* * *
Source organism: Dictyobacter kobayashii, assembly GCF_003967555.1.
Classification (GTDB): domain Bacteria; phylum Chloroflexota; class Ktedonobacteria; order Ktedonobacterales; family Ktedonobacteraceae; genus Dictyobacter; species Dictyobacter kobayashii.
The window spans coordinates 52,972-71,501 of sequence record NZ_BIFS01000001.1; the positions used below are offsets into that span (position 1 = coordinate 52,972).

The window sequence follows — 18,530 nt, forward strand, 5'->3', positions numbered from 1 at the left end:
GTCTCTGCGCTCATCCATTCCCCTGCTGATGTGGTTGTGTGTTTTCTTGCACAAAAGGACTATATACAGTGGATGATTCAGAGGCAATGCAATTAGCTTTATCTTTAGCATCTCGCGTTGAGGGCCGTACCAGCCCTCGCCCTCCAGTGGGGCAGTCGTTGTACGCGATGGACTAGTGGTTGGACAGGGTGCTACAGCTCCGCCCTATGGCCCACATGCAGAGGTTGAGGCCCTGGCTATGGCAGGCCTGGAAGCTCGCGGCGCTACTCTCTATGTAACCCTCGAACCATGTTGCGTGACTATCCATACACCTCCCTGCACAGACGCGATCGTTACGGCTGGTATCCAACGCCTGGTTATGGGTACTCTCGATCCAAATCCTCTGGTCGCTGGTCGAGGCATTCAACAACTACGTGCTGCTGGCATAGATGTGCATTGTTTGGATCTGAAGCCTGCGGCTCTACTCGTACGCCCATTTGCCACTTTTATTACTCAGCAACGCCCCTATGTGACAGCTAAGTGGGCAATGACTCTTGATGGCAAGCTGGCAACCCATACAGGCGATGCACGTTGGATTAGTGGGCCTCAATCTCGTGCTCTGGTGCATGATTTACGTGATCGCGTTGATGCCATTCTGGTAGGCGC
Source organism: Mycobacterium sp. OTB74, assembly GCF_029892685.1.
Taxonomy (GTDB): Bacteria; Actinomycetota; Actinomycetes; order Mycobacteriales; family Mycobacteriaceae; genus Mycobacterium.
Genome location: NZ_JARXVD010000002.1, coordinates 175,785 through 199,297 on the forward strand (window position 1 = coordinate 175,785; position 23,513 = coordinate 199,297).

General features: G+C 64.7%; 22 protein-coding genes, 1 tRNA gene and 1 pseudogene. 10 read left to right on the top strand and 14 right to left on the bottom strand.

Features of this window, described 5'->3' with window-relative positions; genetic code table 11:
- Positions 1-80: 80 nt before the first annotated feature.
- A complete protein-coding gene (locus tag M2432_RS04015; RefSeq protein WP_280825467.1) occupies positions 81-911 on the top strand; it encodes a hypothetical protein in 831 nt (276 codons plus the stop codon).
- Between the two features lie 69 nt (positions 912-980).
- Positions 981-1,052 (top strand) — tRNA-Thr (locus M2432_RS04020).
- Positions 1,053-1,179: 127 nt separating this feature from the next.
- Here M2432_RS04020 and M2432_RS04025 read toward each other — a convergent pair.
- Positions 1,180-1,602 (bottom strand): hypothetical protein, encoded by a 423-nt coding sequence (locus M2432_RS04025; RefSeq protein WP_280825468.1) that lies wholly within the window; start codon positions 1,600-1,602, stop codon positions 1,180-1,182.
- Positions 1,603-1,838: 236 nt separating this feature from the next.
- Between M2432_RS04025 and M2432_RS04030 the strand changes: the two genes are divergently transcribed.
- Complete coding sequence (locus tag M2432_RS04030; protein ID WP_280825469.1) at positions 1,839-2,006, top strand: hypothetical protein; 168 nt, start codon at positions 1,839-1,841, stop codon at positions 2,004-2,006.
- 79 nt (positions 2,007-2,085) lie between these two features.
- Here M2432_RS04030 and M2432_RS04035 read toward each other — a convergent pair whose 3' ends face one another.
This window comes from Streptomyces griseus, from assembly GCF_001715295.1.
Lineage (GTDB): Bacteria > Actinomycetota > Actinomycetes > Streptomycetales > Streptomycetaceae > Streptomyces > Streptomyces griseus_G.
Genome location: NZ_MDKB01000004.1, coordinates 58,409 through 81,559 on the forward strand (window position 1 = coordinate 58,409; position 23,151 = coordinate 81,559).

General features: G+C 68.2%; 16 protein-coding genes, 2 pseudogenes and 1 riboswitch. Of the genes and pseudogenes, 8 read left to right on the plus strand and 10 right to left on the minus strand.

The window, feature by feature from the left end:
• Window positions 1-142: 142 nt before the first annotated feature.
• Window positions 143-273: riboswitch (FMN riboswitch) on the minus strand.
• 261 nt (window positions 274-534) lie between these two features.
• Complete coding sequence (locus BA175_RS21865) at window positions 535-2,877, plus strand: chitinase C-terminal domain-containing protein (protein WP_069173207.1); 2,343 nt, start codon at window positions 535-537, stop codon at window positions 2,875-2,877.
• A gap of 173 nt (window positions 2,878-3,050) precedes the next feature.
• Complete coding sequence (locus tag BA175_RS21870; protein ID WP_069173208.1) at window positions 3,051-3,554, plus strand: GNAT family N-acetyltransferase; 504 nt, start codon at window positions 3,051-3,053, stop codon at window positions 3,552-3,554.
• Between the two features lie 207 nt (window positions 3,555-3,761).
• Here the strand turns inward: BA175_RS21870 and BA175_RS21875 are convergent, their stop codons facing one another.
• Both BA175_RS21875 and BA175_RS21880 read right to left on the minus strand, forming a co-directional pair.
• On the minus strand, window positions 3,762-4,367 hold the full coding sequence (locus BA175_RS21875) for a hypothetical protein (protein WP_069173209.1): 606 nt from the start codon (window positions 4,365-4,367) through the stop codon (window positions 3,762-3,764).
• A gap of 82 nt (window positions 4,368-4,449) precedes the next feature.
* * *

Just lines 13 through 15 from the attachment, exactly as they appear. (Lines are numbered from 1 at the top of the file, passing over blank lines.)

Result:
- Between the two features lie 69 nt (positions 912-980).
- Positions 981-1,052 (top strand) — tRNA-Thr (locus M2432_RS04020).
- Positions 1,053-1,179: 127 nt separating this feature from the next.